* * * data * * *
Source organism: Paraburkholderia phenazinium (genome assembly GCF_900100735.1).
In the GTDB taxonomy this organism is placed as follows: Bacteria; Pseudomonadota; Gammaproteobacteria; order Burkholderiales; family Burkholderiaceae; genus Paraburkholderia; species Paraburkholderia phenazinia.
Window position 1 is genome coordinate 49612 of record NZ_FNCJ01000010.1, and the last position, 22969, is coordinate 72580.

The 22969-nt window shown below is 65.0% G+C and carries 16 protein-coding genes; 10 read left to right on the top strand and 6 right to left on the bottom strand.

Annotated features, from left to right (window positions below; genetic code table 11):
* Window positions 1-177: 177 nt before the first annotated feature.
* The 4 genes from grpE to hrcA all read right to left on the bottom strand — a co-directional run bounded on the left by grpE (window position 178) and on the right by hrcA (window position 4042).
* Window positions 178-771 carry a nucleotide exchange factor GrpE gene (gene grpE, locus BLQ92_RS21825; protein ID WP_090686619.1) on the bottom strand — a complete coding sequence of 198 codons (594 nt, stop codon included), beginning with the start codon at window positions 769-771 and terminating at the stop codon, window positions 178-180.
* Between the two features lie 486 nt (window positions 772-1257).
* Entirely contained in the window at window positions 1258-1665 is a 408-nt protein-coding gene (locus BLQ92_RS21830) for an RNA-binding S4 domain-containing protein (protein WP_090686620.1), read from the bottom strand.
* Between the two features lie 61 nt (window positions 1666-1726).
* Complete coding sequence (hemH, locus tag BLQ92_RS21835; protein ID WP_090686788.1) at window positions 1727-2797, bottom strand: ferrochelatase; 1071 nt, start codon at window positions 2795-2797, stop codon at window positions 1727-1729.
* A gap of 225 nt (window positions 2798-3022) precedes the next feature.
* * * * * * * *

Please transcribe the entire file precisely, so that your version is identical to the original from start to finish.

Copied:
Source organism: Paraburkholderia phenazinium (genome assembly GCF_900100735.1).
In the GTDB taxonomy this organism is placed as follows: Bacteria; Pseudomonadota; Gammaproteobacteria; order Burkholderiales; family Burkholderiaceae; genus Paraburkholderia; species Paraburkholderia phenazinia.
Window position 1 is genome coordinate 49612 of record NZ_FNCJ01000010.1, and the last position, 22969, is coordinate 72580.

The 22969-nt window shown below is 65.0% G+C and carries 16 protein-coding genes; 10 read left to right on the top strand and 6 right to left on the bottom strand.

Annotated features, from left to right (window positions below; genetic code table 11):
* Window positions 1-177: 177 nt before the first annotated feature.
* The 4 genes from grpE to hrcA all read right to left on the bottom strand — a co-directional run bounded on the left by grpE (window position 178) and on the right by hrcA (window position 4042).
* Window positions 178-771 carry a nucleotide exchange factor GrpE gene (gene grpE, locus BLQ92_RS21825; protein ID WP_090686619.1) on the bottom strand — a complete coding sequence of 198 codons (594 nt, stop codon included), beginning with the start codon at window positions 769-771 and terminating at the stop codon, window positions 178-180.
* Between the two features lie 486 nt (window positions 772-1257).
* Entirely contained in the window at window positions 1258-1665 is a 408-nt protein-coding gene (locus BLQ92_RS21830) for an RNA-binding S4 domain-containing protein (protein WP_090686620.1), read from the bottom strand.
* Between the two features lie 61 nt (window positions 1666-1726).
* Complete coding sequence (hemH, locus tag BLQ92_RS21835; protein ID WP_090686788.1) at window positions 1727-2797, bottom strand: ferrochelatase; 1071 nt, start codon at window positions 2795-2797, stop codon at window positions 1727-1729.
* A gap of 225 nt (window positions 2798-3022) precedes the next feature.